Once the tallying was done, the investigators had identified 21 nations as sources of cartridges that were once possessed by Islamic State fighters, showing that these militants, like many rebel or insurgent groups, have diverse sources of supply.
A deeper look pointed to what would seem to be widespread leakage from local security forces.
More than 80 percent of the ammunition was manufactured in China, the former Soviet Union, the United States, post-Soviet Russia or Serbia. The organization’s analysis suggests that much of this ammunition was held by security forces in the region, and then commandeered by militants.
Bevan said that the aged Soviet ammunition appeared to match the contents of the storehouses of the Syrian military, which has long received equipment from the Kremlin.
Another sizable fraction of the cartridges matched ammunition that the United States supplied to Iraq’s military and police units for nearly a decade during the occupation after the U.S.-led invasion in 2003.
“We have a lot of ammunition that comes from Iraqi security forces, which was captured on the battlefield, and a lot of ammunition that previously came from Syrian defense forces, which would be captured on the battlefield as well,” Bevan said.
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Among Conflict Armament Research’s findings were that 323 of the cartridges - nearly 19 percent - were from the United States. These were typically 5.56-millimeter cartridges manufactured from 2005 to 2007 at the Lake City Army Ammunition Plant in Missouri.
The ammunition is the standard cartridge for American M-4 and M-16 rifles, which, along with these classes of rifles, was widely distributed by the United States to Iraqi security forces during the latter years of the occupation.
The sample also included 147 cartridges bearing the distinctive WOLF stamp used by Sporting Supplies International, a U.S. company that sells Russian-manufactured ammunition under its own brand.
The company has provided bulk military ammunition to the U.S. government for distribution to security forces under its training, raising the possibility that an additional 8.5 percent of the ammunition documented in the Islamic State’s possession was sent into the region by the United States.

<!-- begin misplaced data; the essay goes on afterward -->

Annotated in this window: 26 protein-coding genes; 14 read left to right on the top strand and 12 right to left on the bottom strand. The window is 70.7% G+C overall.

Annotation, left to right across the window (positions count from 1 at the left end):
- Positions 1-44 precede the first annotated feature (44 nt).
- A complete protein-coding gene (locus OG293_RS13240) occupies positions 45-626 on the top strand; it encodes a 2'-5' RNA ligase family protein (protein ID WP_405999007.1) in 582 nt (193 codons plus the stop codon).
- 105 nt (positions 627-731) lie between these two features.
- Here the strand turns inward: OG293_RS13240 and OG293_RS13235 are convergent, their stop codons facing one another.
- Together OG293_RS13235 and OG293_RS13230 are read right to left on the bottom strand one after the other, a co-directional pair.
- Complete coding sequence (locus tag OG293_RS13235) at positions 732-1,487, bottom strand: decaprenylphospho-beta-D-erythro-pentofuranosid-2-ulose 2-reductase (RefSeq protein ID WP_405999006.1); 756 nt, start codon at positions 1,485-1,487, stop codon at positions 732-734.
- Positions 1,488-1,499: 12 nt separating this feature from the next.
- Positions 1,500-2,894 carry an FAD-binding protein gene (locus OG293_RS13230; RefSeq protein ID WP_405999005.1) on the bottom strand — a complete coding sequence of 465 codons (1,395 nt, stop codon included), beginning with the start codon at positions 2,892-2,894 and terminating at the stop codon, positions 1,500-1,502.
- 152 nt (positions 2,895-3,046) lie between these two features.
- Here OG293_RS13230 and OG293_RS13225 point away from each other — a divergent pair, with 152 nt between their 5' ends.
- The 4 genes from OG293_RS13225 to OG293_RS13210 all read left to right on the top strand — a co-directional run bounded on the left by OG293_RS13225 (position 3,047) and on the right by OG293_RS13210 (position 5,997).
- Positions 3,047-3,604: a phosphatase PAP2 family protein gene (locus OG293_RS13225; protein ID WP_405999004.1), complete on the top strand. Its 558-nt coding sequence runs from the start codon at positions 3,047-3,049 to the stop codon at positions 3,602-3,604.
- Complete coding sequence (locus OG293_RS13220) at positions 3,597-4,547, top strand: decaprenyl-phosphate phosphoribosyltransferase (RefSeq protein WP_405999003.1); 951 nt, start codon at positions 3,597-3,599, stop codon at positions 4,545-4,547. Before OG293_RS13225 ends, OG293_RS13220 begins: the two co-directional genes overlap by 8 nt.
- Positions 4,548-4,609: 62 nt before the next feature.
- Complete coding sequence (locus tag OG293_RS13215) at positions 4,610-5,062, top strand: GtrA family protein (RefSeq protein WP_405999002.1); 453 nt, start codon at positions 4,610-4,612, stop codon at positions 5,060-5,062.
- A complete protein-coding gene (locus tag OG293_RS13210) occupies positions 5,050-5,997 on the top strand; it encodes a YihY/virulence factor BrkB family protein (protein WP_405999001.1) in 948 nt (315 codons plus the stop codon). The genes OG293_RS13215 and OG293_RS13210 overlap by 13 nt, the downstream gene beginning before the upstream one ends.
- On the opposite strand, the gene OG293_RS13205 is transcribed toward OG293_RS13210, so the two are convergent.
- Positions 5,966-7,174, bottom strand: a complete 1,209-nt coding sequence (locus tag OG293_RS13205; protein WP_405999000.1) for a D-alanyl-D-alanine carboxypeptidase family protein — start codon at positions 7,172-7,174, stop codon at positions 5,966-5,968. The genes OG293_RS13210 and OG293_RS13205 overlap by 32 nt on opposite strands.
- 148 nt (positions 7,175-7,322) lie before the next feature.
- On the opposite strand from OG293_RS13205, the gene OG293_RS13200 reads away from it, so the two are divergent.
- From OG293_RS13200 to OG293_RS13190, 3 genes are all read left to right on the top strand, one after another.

Conflict Armament Research’s investigators also found a small sample of cartridges from Iran in the Islamic State’s possession, including ammunition manufactured as recently as 2013.
Iran has been a sponsor of Iraq’s beleaguered Shiite-led government. Ammunition from Iran, the organization noted, if deliberately transferred to Iraq, would be a violation of U.N. Security Council Resolution 1737, which in 2006 prohibited Iran from exporting arms.
On one matter, Bevan said, the data pointed to a familiar puzzle: the large proportion of Chinese ammunition - 445 cartridges or nearly 26 percent of the total.
This was not a surprise, Bevan noted, as “China is a massive supplier” of military-grade ammunition around the world, and the presence of its ammunition is a common feature in modern conflicts.
The Chinese ammunition used by the Islamic State fighters, he said, could have originally been provided to Syrian forces, to Iraqi forces or to any number of other countries that then retransferred Chinese-made cartridges to the region.
Determining its routes into the conflict, he said, would require further research, as China’s ammunition exports often “are not transparent in any way.”
Karam Shoumali contributed reporting from Gaziantep, Turkey.